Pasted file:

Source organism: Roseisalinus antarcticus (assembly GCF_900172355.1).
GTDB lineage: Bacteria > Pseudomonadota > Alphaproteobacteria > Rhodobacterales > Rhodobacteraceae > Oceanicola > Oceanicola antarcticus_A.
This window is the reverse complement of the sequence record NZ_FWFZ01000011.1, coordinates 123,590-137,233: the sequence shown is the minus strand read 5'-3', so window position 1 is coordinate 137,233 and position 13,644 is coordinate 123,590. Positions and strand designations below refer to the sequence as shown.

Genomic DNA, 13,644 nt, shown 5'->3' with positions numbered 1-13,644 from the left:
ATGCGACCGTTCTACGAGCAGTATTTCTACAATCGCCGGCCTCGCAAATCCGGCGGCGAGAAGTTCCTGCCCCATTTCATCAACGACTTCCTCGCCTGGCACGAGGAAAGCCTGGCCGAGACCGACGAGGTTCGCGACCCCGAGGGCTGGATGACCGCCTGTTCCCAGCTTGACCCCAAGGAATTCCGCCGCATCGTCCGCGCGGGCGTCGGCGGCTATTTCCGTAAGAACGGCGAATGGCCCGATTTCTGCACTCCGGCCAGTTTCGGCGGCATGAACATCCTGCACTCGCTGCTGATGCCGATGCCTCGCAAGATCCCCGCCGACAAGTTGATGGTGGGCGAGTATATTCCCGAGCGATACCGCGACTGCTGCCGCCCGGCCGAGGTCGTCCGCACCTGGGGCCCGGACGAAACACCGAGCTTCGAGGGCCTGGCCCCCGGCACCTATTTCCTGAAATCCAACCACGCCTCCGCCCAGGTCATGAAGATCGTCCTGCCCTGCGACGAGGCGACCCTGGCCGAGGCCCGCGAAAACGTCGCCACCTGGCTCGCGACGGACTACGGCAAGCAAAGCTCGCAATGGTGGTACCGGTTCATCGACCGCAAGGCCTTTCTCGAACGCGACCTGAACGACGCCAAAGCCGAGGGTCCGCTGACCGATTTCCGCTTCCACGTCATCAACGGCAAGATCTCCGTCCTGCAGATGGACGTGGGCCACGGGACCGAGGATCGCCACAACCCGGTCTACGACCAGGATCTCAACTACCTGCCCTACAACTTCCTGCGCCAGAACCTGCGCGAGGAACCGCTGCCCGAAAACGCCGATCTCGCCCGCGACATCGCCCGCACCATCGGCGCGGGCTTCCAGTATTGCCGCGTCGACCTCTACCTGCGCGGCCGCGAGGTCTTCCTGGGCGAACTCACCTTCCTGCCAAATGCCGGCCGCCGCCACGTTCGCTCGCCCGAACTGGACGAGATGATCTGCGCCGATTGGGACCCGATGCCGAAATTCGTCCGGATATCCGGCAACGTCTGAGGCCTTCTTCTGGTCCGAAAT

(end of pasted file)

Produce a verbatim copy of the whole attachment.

Source organism: Roseisalinus antarcticus (assembly GCF_900172355.1).
GTDB lineage: Bacteria > Pseudomonadota > Alphaproteobacteria > Rhodobacterales > Rhodobacteraceae > Oceanicola > Oceanicola antarcticus_A.
This window is the reverse complement of the sequence record NZ_FWFZ01000011.1, coordinates 123,590-137,233: the sequence shown is the minus strand read 5'-3', so window position 1 is coordinate 137,233 and position 13,644 is coordinate 123,590. Positions and strand designations below refer to the sequence as shown.

Genomic DNA, 13,644 nt, shown 5'->3' with positions numbered 1-13,644 from the left:
ATGCGACCGTTCTACGAGCAGTATTTCTACAATCGCCGGCCTCGCAAATCCGGCGGCGAGAAGTTCCTGCCCCATTTCATCAACGACTTCCTCGCCTGGCACGAGGAAAGCCTGGCCGAGACCGACGAGGTTCGCGACCCCGAGGGCTGGATGACCGCCTGTTCCCAGCTTGACCCCAAGGAATTCCGCCGCATCGTCCGCGCGGGCGTCGGCGGCTATTTCCGTAAGAACGGCGAATGGCCCGATTTCTGCACTCCGGCCAGTTTCGGCGGCATGAACATCCTGCACTCGCTGCTGATGCCGATGCCTCGCAAGATCCCCGCCGACAAGTTGATGGTGGGCGAGTATATTCCCGAGCGATACCGCGACTGCTGCCGCCCGGCCGAGGTCGTCCGCACCTGGGGCCCGGACGAAACACCGAGCTTCGAGGGCCTGGCCCCCGGCACCTATTTCCTGAAATCCAACCACGCCTCCGCCCAGGTCATGAAGATCGTCCTGCCCTGCGACGAGGCGACCCTGGCCGAGGCCCGCGAAAACGTCGCCACCTGGCTCGCGACGGACTACGGCAAGCAAAGCTCGCAATGGTGGTACCGGTTCATCGACCGCAAGGCCTTTCTCGAACGCGACCTGAACGACGCCAAAGCCGAGGGTCCGCTGACCGATTTCCGCTTCCACGTCATCAACGGCAAGATCTCCGTCCTGCAGATGGACGTGGGCCACGGGACCGAGGATCGCCACAACCCGGTCTACGACCAGGATCTCAACTACCTGCCCTACAACTTCCTGCGCCAGAACCTGCGCGAGGAACCGCTGCCCGAAAACGCCGATCTCGCCCGCGACATCGCCCGCACCATCGGCGCGGGCTTCCAGTATTGCCGCGTCGACCTCTACCTGCGCGGCCGCGAGGTCTTCCTGGGCGAACTCACCTTCCTGCCAAATGCCGGCCGCCGCCACGTTCGCTCGCCCGAACTGGACGAGATGATCTGCGCCGATTGGGACCCGATGCCGAAATTCGTCCGGATATCCGGCAACGTCTGAGGCCTTCTTCTGGTCCGAAAT